An auteur ('author') is an artist, such as a film director, who applies a highly centralized and subjective control to many aspects of a collaborative creative work.
A B movie or B film is a low-budget commercial movie, but not an arthouse film.
Badge of Evil is a novel written by Whit Masterson (a pseudonym used by the authors Robert Allison “Bob” Wade and H. Bill Miller) and published in 1956.
A baritone is a type of classical male singing voice whose vocal range lies between the bass and the tenor voice types.
Albany Leon "Barney" Bigard (March 3, 1906 – June 27, 1980) was an American jazz clarinetist known for his 15-year tenure with Duke Ellington.
The Basque Country (Euskal Herria; Pays basque; Vasconia, País Vasco) is the name given to the home of the Basque people.
A bass-baritone is a high-lying bass or low-lying "classical" baritone voice type which shares certain qualities with the true baritone voice.
Battle Hymns is the 1982 debut album of the American heavy metal band Manowar.
Battle of Neretva (Bitka na Neretvi / Битка на Неретви, Bitka na Neretvi) is a 1969 Yugoslavian partisan film.
The British Broadcasting Corporation (BBC) is a British public service broadcaster.
Beatrice Whitney Straight (August 2, 1914 – April 7, 2001) was an American theatre, film and television actress and a member of the prominent Whitney family.
Beatrice Giuditta Welles (Beatrice Mori di Gerfalco Welles; born November 13, 1955) is an American former child actress, known for her roles in the film Chimes at Midnight (1966) and the documentary travelogue In the Land of Don Quixote (1964).
Ben Hecht (February 28, 1894 – April 18, 1964) was an American screenwriter, director, producer, playwright, journalist, and novelist.
Bernard Herrmann (born Max Herman; June 29, 1911December 24, 1975) was an American composer best known for his work in composing for motion pictures.
Eugen Berthold Friedrich Brecht (10 February 1898 – 14 August 1956), known professionally as Bertolt Brecht, was a German theatre practitioner, playwright, and poet.
Ruth Elizabeth "Bette" Davis (April 5, 1908 – October 6, 1989) was an American actress of film, television, and theater.
Billboard (styled as billboard) is an American entertainment media brand owned by the Billboard-Hollywood Reporter Media Group, a division of Eldridge Industries.
Billie Honor Whitelaw, CBE (6 June 1932 – 21 December 2014) was an English actress.
Harry Lillis "Bing" Crosby Jr. (May 3, 1903 – October 14, 1977)Giddins 2001, pp.
Black comedy, also known as dark comedy or gallows humor, is a comic style that makes light of subject matter that is generally considered taboo, particularly subjects that are normally considered serious or painful to discuss.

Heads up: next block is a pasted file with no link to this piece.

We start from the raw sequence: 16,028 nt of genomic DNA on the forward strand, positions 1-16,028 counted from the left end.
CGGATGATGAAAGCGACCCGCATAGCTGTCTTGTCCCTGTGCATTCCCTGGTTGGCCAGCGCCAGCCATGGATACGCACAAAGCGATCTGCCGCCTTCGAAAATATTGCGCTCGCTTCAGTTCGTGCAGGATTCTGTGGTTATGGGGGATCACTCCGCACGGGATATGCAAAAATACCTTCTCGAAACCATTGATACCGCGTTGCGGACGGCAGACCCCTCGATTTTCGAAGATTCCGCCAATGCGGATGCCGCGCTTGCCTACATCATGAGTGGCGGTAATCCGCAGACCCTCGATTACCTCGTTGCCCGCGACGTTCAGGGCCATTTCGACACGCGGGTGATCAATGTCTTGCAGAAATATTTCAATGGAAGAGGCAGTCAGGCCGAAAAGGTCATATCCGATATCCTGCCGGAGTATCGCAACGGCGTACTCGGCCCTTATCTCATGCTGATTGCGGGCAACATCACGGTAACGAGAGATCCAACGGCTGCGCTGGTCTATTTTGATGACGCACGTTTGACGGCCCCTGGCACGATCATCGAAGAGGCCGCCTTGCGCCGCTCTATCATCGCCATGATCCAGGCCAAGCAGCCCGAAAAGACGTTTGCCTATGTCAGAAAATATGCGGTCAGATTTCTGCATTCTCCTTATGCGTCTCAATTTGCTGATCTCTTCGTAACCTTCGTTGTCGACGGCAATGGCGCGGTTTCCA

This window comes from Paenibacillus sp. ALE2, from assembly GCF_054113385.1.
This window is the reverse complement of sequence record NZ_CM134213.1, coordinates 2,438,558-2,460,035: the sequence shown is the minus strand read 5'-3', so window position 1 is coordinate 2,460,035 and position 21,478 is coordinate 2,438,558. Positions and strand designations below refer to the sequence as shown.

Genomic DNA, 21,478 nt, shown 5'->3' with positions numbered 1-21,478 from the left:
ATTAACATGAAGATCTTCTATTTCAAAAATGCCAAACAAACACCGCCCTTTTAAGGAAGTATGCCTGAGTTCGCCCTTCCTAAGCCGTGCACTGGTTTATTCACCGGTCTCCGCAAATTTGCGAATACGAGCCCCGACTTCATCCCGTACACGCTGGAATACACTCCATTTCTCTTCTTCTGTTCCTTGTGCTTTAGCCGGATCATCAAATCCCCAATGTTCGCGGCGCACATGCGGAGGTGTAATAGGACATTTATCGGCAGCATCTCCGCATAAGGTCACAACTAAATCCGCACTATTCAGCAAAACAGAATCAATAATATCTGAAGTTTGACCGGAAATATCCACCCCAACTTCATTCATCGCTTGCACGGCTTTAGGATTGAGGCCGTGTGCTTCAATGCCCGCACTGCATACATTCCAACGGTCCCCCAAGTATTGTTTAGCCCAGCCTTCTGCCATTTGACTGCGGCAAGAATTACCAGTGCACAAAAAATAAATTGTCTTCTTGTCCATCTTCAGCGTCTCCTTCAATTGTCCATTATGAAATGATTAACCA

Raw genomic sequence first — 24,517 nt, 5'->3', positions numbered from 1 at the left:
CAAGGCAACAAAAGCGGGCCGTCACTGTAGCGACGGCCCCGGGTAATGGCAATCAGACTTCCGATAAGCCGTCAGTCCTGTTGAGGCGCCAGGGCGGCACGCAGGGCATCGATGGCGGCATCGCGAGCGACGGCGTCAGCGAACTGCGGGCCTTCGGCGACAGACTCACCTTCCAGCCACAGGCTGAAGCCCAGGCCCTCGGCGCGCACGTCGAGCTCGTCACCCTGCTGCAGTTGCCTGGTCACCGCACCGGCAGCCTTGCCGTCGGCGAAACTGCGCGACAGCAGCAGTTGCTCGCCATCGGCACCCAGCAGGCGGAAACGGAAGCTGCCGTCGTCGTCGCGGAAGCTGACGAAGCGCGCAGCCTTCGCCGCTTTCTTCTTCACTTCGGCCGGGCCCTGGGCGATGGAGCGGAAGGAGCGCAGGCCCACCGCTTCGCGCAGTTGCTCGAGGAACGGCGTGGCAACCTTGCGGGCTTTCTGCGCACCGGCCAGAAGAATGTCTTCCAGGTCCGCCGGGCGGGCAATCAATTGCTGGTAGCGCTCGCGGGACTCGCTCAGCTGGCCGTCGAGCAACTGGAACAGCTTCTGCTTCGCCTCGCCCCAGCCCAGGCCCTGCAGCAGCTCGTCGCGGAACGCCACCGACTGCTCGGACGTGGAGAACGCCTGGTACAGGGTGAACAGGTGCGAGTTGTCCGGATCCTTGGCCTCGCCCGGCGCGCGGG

Black Magic is a 1949 film adaptation of Alexandre Dumas's novel Joseph Balsamo.
A blooper is a short clip from a film or video production, usually a deleted scene, containing a mistake made by a member of the cast or crew.
Blu-ray or Blu-ray Disc (BD) is a digital optical disc data storage format.
The Blue Network (previously the NBC Blue Network) was the on-air name of the now defunct American radio network, which ran from 1927 to 1945.
Newton Booth Tarkington (July 29, 1869 – May 19, 1946) was an American novelist and dramatist best known for his novels The Magnificent Ambersons and Alice Adams.
Boris Izrailevich Anisfeld (1878–1973) was a Russian-American painter and theater designer.
Brabantio (sometimes called Brabanzio) is a character in William Shakespeare's Othello (c.1601–1604).
Bradford Dillman (April 14, 1930 – January 16, 2018) was an American actor and author.
The Carnival of Brazil (Carnaval do Brasil) is an annual Brazilian festival held between the Friday afternoon before Ash Wednesday and Ash Wednesday at noon, which marks the beginning of Lent, the forty-day period before Easter.
Bret Wood is an Atlanta-based film director and author.
Bright Lights Film Journal is an online popular-academic film magazine, based in Oakland, California, United States.
The British Academy of Film and Television Arts (BAFTA) is an independent charity that supports, develops and promotes the art forms of the moving image – film, television and game in the United Kingdom.
The British Film Institute (BFI) is a film and charitable organisation which promotes and preserves filmmaking and television in the United Kingdom.
Broadcasting & Cable is a weekly television industry trade magazine published by NewBay Media.
Broadway theatre,Although theater is the generally preferred spelling in the United States (see American and British English spelling differences), many Broadway venues, performers and trade groups for live dramatic presentations use the spelling theatre.
Bucknell University Press (BUP) was founded in 1968 as part of a consortium operated by Associated University Presses and is currently partnered with Rowman & Littlefield.
Bugs Bunny: Superstar is a 1975 Looney Tunes documentary film narrated by Orson Welles and produced and directed by Larry Jackson.
A bullfighter is a performer in the sport of bullfighting.
Burton Leon Reynolds Jr. (born February 11, 1936) is an American actor, director, and producer.
Butterfly is a 1982 film directed by Matt Cimber, based on the 1947 novel The Butterfly by James M. Cain.